No elections were held in Mexico City.

State by state election results
Aguascalientes
Current ruling party: PAN
Governor elect: Carlos Lozano (PRI coalition). 47%
Mayoralties up for election: 11, all won by the PRI coalition (including the capital).
Seats in Congress: 18. PRI coalition 16; PAN 2.

Baja California
Current party in power: PAN
Mayoralties up for election: 5, all won by the PRI coalition (including the capital).
Seats in Congress: 16. PRI coalition 13; PAN coalition 3.

Chiapas
Current party in power: PRD
Mayoralties up for election: 118. PAN-PRD coalition winning 55 (including the capital); PRI 38; PVEM 15; PRI coalition 3; PT 6; PSD 1.
Seats in Congress: 24. PAN-PRD coalition 15; PRI 5; PRI coalition 2; PVEM 2.

Chihuahua
Current ruling party: PRI
Governor elect: Cesar Duarte (PRI coalition). 52%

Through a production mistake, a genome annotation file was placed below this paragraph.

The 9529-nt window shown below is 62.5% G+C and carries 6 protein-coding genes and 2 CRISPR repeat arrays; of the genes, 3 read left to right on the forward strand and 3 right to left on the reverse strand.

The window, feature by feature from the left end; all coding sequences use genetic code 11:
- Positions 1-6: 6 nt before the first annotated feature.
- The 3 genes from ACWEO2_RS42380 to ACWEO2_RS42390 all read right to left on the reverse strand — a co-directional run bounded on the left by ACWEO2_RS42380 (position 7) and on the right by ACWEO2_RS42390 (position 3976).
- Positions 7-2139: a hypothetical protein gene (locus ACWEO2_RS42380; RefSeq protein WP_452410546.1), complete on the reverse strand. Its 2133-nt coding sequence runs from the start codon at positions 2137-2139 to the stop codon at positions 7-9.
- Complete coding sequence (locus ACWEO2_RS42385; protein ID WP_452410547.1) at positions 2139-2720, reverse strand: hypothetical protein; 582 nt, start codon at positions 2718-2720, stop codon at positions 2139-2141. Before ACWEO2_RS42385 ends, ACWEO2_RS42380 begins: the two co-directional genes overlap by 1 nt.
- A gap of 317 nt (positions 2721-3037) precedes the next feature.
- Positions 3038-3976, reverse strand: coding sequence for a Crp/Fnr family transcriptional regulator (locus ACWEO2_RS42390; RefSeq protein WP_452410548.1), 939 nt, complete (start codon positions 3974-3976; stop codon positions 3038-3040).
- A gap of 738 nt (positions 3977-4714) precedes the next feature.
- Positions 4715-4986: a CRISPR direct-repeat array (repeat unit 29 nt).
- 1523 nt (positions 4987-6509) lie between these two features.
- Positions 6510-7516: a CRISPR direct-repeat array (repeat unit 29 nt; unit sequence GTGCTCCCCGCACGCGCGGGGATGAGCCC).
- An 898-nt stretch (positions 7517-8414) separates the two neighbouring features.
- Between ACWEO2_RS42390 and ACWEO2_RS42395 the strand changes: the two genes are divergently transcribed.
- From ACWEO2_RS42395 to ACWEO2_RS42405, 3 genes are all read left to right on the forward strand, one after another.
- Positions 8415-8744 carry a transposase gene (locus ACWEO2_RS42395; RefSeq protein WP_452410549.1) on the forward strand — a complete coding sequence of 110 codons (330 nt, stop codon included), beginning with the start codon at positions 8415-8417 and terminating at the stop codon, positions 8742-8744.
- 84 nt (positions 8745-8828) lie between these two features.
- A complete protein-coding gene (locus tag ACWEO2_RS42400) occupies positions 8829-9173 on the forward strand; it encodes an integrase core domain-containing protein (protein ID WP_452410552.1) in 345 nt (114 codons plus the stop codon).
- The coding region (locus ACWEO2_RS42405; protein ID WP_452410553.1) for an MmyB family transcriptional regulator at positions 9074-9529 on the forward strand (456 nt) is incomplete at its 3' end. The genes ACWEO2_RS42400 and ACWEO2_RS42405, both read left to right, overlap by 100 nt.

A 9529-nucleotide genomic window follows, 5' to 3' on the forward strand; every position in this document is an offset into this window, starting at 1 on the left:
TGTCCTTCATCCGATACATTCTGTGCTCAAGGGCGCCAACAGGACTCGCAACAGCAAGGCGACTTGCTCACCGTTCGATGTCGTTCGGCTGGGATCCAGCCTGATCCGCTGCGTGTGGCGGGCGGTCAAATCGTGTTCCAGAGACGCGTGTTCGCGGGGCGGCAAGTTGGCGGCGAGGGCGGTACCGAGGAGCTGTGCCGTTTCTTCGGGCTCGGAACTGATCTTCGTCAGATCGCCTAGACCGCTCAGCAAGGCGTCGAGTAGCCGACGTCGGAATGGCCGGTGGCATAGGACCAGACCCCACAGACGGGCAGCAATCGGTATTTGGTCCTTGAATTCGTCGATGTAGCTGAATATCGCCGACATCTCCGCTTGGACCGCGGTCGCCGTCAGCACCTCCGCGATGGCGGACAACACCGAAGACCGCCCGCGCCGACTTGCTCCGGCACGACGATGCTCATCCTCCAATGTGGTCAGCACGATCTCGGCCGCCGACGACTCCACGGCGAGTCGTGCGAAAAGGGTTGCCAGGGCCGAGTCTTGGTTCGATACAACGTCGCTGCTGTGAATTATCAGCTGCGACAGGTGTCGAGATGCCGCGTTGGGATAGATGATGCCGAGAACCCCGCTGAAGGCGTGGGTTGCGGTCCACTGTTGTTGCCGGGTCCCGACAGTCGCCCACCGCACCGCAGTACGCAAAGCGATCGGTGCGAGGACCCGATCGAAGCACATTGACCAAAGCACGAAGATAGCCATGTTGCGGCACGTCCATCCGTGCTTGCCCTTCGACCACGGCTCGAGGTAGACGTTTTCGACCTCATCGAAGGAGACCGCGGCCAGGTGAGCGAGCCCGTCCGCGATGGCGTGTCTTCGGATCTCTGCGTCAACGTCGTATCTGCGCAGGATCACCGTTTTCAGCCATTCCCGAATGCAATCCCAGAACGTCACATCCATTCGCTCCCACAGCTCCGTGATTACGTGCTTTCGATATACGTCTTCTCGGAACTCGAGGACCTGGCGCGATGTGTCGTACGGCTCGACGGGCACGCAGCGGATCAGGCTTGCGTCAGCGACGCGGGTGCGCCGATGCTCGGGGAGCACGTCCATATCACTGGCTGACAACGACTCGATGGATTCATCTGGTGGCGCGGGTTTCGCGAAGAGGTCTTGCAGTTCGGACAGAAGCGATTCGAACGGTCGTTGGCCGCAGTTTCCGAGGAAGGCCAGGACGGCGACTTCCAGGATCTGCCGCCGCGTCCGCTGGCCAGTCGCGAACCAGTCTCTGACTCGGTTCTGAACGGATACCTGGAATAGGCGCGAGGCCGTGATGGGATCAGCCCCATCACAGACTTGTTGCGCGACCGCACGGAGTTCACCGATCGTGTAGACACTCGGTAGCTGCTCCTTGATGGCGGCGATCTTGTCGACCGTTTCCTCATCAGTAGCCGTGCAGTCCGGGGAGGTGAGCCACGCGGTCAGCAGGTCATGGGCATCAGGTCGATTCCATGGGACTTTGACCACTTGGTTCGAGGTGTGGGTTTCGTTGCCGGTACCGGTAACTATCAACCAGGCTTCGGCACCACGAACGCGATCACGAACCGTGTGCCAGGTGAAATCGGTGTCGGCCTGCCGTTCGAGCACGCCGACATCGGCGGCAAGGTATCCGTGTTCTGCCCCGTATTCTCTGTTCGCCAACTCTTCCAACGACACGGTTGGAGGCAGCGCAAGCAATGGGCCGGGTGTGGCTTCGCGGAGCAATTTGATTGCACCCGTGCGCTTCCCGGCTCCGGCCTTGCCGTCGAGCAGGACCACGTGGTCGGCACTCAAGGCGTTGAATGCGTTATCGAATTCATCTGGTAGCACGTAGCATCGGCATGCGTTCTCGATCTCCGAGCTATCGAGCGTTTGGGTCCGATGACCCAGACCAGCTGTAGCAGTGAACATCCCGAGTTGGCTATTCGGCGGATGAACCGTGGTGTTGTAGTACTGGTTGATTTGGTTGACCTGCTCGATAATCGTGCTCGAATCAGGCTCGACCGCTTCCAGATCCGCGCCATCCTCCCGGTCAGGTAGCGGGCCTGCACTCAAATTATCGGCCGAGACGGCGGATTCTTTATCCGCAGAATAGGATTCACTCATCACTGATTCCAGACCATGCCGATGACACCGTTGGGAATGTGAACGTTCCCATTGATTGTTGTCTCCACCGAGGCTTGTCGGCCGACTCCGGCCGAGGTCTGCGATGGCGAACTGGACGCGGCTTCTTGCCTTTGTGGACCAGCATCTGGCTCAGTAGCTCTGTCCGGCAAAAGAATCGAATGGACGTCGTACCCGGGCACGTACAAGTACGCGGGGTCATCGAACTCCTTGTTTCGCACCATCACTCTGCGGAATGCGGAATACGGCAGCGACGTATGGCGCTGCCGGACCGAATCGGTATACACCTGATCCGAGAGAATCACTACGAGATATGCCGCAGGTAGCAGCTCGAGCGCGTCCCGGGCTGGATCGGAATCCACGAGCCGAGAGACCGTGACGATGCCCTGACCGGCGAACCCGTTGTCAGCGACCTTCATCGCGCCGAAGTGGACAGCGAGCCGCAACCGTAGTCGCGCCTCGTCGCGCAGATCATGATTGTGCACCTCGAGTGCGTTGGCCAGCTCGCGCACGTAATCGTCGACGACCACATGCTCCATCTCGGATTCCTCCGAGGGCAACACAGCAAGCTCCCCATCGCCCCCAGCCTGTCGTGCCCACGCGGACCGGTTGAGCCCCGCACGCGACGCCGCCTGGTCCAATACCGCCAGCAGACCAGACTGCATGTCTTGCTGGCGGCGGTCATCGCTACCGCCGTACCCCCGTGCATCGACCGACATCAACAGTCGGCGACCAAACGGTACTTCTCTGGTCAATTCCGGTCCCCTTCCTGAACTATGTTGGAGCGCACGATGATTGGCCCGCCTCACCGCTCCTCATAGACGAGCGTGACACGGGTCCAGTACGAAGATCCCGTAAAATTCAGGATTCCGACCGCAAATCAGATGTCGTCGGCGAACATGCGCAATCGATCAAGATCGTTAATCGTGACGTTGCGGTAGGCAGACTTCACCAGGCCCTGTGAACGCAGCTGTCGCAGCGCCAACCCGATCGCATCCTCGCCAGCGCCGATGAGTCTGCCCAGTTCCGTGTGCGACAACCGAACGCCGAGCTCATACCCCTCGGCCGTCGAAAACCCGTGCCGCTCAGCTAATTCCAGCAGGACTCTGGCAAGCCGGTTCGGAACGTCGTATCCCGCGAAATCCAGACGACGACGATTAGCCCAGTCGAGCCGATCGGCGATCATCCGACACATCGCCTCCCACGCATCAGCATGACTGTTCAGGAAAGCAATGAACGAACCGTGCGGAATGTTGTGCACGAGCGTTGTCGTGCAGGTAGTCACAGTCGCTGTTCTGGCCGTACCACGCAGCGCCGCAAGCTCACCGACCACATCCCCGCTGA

Mayoralties up for election: 67 – PRI coalition winning 41 (including the capital); PAN 25; PRD 2.
Seats in Congress: 22. PRI 13; PRI coalition 7; PAN 2.

Durango
Current ruling party: PRI
Governor elect: Jorge Herrera (PRI coalition). 46%
Mayoralties up for election: 39. PRI coalition winning 21 (incl. the capital); PAN-PRD coalition 18.
Seats in Congress: 17. PRI 10; PRI coalition 3; PAN-PRD coalition 4.

Hidalgo
Current ruling party: PRI
Governor elect: Francisco Olvera (PRI coalition). 50%
No mayoral elections
Seats in Congress: 18. PRI coalition 14;PAN-PRD coalition 3; PRI 1.

Oaxaca
Current ruling party: PRI
Governor elect: Gabino Cué (PAN-PRD coalition). 53%
Mayoralties up for election: 570 – PRI winning 67 (including the capital); PRD 27; PAN 7; others 5. N/A 46.  The other 418 mayors are chosen according to local traditions.
Seats in Congress: 25. PRI 23; PRD 2.

Puebla
Current ruling party: PRI
Governor elect: Rafael Moreno (PAN-PRD coalition). 52%
Mayoralties: 215 – PRI coalition winning 104; PAN-PRD coalition 99 (including the capital); PT 12.
Seats in Congress: 26. PAN-PRD coalition 14; PRI coalition 12.

Quintana Roo
Current ruling party: PRI
Governor elect: Roberto Borge (PRI coalition). 52%